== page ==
SurvivorNet experts recommend you do regular skin exams to look for any unusual spots or moles on your body. This can be an important first step to preventing skin cancer from advancing.
WATCH: Understanding the ABCDEs during skin exams.
When you check your skin, use the acronym ABCDE as your guide:
- Asymmetrical moles: If you drew a line straight down the center of the mole, would the sides match?
- Borders: Is the mole irregular or jagged?
- Colors: Are there multiple distinct colors in the mole?
- Diameter: Is the mole larger than 6 millimeters (mm), about the size of a pencil head eraser?
- Evolution: Has the mole's color, shape, or size changed over time?
If you answered "yes" to any of these questions, our experts say it's time to see your dermatologist for a skin check.
Other possible signs of melanoma may include:
- A sore that doesn't heal
- Color that spreads from the border of a spot to the skin around it
- Redness or swelling that goes beyond the area of a mole
- Itchiness, tenderness, or pain
- A change in the way the surface of a mole looks
- Scaliness, oozing, or blood
Immunotherapy for Skin Cancer
Immunotherapy is a medicine that helps your immune system wake up, search for, and then attack melanoma cellswhether microscopic or in the form of large or bulky tumors.
"When immunotherapy came on the market, it was such an exciting time for everyone involved in the care of melanoma, the main reason being is it went from this scary unmanageable cancer with no treatments to one that could potentially have a long-lasting result with patients absolutely never having to worry about their melanoma," explains Dr. Cecilia Larocca, a dermatologist at Dana Farber Cancer Institute.
WATCH: What’s next for the immunotherapy revolution?
There are several FDA-approved immunotherapies for melanoma. Each is approved for certain instances of melanoma.
- â€‹Tebentafusp-tebn (Kimmtrak)
- Aldesleukin (Proleukin)
- Atezolizumab (Tecentriq)
- Dostarlimab (Jemperli)
- Interferon alfa-2b (Intron A)
- Ipilimumab (Yervoy)
- Nivolumab (Opdivo)
- Peginterferon alfa-2b (Sylatron/PEG-Intron)
- Pembrolizumab (Keytruda)
- Talimogene laherparepvec (Imlygic)
- Imiquimod (Aldara)
The goal is to keep steadily reducing the chance of recurrence in all patients. It's not a one-size-fits-all approach.
Some people may not be candidates for this therapy. What works for one person might not work for another, and researchers are continuing to study new and better ways to use immunotherapy to fight melanoma.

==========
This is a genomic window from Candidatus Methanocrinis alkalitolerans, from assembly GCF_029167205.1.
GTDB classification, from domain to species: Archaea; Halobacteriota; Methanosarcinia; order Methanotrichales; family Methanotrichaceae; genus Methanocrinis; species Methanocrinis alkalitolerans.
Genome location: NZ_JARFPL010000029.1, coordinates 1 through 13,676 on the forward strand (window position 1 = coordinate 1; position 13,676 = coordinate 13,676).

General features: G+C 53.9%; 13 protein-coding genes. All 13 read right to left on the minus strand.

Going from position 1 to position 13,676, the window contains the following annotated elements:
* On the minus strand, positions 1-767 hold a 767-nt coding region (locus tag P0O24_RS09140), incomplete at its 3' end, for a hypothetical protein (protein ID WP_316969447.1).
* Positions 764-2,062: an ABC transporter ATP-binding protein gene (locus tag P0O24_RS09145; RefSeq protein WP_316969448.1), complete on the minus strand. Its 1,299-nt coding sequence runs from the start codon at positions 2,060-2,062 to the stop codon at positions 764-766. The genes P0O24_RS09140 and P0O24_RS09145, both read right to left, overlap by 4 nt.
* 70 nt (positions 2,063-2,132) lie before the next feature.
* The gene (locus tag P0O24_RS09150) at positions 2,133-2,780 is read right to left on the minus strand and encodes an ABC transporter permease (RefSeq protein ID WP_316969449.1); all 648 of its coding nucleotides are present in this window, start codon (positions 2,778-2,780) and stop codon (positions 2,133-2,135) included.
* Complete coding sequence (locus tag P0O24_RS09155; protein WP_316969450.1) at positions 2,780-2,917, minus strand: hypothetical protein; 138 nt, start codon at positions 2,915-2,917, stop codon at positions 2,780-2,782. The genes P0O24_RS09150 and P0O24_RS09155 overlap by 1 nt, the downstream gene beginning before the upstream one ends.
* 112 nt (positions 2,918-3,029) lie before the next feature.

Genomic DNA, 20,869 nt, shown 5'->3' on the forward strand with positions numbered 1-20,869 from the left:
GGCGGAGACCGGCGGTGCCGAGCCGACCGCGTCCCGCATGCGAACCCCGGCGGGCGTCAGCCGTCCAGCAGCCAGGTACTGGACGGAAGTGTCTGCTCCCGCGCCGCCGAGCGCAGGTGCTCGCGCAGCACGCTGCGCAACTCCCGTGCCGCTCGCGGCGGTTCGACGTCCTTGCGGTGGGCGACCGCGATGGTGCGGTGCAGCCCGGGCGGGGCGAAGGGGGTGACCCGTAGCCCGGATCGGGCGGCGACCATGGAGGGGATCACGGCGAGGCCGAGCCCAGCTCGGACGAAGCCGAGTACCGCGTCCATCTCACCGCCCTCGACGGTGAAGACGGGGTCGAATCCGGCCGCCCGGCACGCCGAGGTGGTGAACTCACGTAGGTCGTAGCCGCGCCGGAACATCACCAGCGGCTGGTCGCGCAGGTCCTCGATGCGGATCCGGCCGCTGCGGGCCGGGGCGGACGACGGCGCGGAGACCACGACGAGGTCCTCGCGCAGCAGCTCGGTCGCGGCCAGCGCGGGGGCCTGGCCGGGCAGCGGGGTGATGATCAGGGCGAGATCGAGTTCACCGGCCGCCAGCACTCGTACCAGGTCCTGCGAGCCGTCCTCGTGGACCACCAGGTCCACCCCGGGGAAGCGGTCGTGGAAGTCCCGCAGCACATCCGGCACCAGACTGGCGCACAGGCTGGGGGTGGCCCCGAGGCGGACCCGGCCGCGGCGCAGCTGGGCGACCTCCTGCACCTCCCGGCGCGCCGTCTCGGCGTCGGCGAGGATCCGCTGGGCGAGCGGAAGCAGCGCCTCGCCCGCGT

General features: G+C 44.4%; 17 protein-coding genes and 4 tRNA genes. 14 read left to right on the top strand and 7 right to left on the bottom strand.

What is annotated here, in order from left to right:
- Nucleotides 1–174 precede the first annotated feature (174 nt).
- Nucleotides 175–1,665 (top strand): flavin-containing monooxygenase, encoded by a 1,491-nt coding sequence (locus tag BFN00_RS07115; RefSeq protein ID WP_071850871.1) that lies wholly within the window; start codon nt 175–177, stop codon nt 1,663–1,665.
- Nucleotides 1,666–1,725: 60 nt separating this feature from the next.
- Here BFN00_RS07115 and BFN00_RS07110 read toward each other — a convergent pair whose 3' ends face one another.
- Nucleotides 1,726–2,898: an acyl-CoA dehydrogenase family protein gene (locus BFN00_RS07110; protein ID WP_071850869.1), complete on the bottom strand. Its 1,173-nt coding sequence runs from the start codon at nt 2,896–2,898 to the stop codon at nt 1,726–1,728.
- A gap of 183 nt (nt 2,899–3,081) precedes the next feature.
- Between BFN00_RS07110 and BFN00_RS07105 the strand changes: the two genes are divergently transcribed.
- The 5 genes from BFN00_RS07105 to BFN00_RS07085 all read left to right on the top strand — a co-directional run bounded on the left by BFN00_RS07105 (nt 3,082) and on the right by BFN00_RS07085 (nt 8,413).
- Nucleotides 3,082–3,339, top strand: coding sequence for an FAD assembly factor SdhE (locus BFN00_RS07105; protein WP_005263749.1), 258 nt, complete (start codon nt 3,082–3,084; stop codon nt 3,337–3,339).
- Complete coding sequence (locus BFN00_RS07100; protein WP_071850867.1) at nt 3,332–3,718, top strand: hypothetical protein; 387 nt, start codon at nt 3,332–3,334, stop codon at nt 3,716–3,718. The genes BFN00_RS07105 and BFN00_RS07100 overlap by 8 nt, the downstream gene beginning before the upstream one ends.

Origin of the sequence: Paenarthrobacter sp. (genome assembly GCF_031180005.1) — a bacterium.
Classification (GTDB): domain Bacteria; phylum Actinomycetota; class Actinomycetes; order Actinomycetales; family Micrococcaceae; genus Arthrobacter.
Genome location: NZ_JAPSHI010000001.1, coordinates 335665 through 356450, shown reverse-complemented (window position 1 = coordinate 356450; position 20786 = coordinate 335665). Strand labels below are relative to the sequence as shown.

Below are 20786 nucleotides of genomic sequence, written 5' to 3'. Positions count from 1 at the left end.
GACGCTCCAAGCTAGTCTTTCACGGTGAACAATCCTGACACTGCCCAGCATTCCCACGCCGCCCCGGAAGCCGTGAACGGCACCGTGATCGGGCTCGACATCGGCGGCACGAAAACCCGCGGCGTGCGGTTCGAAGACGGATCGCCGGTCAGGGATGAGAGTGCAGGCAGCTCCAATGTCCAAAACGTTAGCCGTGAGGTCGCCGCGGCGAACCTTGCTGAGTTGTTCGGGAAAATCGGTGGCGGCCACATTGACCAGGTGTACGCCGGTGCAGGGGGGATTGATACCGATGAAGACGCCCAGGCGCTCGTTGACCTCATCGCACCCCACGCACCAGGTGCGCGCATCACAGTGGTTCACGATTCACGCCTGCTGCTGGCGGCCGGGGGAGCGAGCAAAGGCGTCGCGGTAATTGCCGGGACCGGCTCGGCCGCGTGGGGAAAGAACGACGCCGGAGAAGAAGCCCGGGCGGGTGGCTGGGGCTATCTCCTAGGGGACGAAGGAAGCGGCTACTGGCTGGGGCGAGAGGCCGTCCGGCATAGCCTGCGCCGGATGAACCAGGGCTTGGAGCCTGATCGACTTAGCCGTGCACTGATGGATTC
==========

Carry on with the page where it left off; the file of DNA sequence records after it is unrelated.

WATCH: Clinical trials using CAR-T Cells show promise.
When it comes to side effects of immunotheraoy for melanoma, they can vary from person to person. For example, Richardson experienced depigmentation in her hair and skin.
According to the research published in Frontiers in Medicine, immunotherapy used to treat melanoma can lead to "vitiligo-like depigmentation. This depigmentation is caused by activated anti-melanoma immunity, which targets not only malignant cells but also healthy melanocytes."
The severity of the immunotherapy side effects depends on whether you're being treated with one medicine or a combination of two medicines, explains Dr. Anna Pavlick, medical oncologist at Weill Cornell Medicine.
"You have about a 10 to 15% chance of developing side effects such as severe rash or severe diarrhea" from a single-agent immunotherapy drug Dr. Pavlick tells SurvivorNet.
If you have metastatic disease, you may be offered two immunotherapy medicines, which increases the risk of developing side effects to "about 50%," Dr. Pavlick said.
Common Immunotherapy side effects include:
- Nausea or stomach discomfort
- Joint pain
- Diarrhea or constipation
- Loss of appetite
- Changes in blood cell counts
If you experience these symptoms with immunotherapy, it’s important your talk about them with your doctor, as they may be able to help you manage the side effects of your treatment.
Coping With a Diagnosis
Richardson's cancer journey brought along tons of emotional anxiety. Hearing you have cancer can leave you feeling scared, anxious, and depressed among tons of other emotions.
SurvivorNet wants you to know these feelings are normal. We also want you to know there are resources available to you to help you cope.
Counselors and therapists can offer tips and strategies for coping with your new cancer diagnosis. They can also validate your concerns and give you someone to talk to when you feel isolated.
Support groups can also help you cope with a diagnosis. Often, support groups can be made up of people all battling the same cancer or disease.
Support groups can also be made up of loved ones comprised of family and friends. Your circle of support helps you navigate your cancer journey by helping you along the way emotionally and physically.
Knowing you have loved ones by your side at every step helps you process those emotions and cope with your new reality during your journey.
Questions for Your Doctor
If you have been diagnosed with melanoma, here are some questions you may consider asking your doctor to help understand your situation:
- Has my melanoma spread to other parts of the body or is it localized?
- What are my treatment options?
- Am I a good candidate for immunotherapy?
- Will there be side effects associated with my treatment?
- What types of financial and emotional support will be available to me as I begin my cancer journey?
- How long do you expect my treatments to last?
- Will I be able to work and continue my daily activities during treatment?